This was a big weekend for France. Nearly four million people came into the streets all over the country, in remembrance of the Seventeen – the staff of Charlie Hebdo, three police officers, a maintenance man and the four hostages of a kosher supermarket – whose lives were taken by fanatics intent on silencing freedom of expression. Yesterday we joined about three thousand others to march through a village a few kilometres away, many holding up signs with the three words now familiar to the entire world. 99% of the marchers were European, or at least so I assumed by their faces, this despite the significant number of local residents of North African origin, often called Maghrebans. Two young men in cycling gear who might have been part of that community watched from the sidelines, but neither of us acted on our common thought to invite them in. When we later watched the video footage from Paris, I wished we could have been there. I’m curious to know how it would feel to part of such a massive demonstration, driven, in the main, by empathy. There’s no point lamenting the past, and the world as it used to be, but there are times when I don’t want any reminders of how deranged things have become, and opt for cute cat videos instead of the news.
In other news, I’m putting my money where my mouth was. Despite making numerous public proclamations about the benefits of yoga, and how it’s the single best thing you can do for yourself ( apart from eating well and being generally useful), I hadn’t regularly seen the inside of a yoga studio for about ten years. Last week I started up again, and it was a chastening experience – while I can still touch my toes, my knees refuse to submit to a child’s pose, and age has not improved my ability to stand on one leg. I notice, however, that I am way more patient with the whole breathing-and-philosophy aspect that I was at 40, so maturity does have its benefits. Turning sixty has been a surprisingly uncomfortable experience, and if this will help me regain my fast-receding youth, I’m all for it.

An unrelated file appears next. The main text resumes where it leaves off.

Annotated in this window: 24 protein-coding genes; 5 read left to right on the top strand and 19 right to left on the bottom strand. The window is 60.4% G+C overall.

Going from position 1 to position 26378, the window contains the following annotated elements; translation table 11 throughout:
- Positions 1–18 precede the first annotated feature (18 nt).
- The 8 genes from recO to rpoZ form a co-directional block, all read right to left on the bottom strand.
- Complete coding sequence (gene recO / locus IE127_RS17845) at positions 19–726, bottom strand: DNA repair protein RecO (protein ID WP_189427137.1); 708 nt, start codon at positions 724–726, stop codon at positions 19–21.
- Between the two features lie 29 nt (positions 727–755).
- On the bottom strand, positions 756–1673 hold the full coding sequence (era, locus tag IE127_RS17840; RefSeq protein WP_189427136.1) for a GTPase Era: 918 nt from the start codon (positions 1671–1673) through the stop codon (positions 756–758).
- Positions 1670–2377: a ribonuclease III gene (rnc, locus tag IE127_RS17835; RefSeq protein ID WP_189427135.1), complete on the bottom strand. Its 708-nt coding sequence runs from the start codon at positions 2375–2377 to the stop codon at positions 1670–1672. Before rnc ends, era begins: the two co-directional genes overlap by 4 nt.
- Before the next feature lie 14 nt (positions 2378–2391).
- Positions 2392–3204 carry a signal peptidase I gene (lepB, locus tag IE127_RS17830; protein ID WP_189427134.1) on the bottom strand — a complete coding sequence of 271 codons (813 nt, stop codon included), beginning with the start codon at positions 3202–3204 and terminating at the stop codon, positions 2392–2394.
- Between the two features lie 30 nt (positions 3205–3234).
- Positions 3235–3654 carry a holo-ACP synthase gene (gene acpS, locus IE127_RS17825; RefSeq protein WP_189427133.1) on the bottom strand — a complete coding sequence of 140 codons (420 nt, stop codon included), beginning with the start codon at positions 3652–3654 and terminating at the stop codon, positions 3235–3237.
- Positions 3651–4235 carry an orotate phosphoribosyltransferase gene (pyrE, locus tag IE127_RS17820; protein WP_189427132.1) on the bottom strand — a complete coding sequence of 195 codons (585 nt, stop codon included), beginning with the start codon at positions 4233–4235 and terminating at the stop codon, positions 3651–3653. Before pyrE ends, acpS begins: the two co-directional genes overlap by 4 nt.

My mother railed against getting older. She used to stand at the mirror, flicking her nascent jowls with her fingers, grimacing at what she saw as a sagging face. She was only about forty then, and I didn’t get what she was on about. She looked fine to me. When I got to forty I blitzed past the marker, proud to feel as strong and lithe and bendable as I had been at twenty. Well, maybe not quite – I stopped doing backbends during my first pregnancy and never went back. Fifty was pretty OK, too – I laughed in its face. But this last one got me. I’ve got less time in front than I have behind, and I’m beginning to see what older people, especially women, meant when they said they’d become invisible. I spend a lot of time thinking about my mother, and how she never saw herself as others did (‘I don’t want to hang around all those people – they’re old!!’) and my dad, who walked for miles every day until emphysema stopped him, and from there it was all downhill. I’m not ready to accept that I’m not a kid anymore. I’m not ready for those looks, those tones of voice, those presumptions that because my laugh lines are permanent and my hair is white (white-blonde? Please?) that I’ll be a little slower to take things in, that I’ll be a little out of touch with what’s going on, that maybe I shouldn’t move the piano all by myself.
I could go on. But there’s a risk that the small excitement (at writing) that has replaced my earlier bad mood and frustration will transform into something less positive if I get too serious, thinking too hard about the point I want to make. Time to put this to bed, and to catch up on Downton Abbey Season 5, months after the rest of the world.
Thanks for listening. Thanks especially to Susie and Jocelyn, who continued to encourage long past the time any normal person would have given up.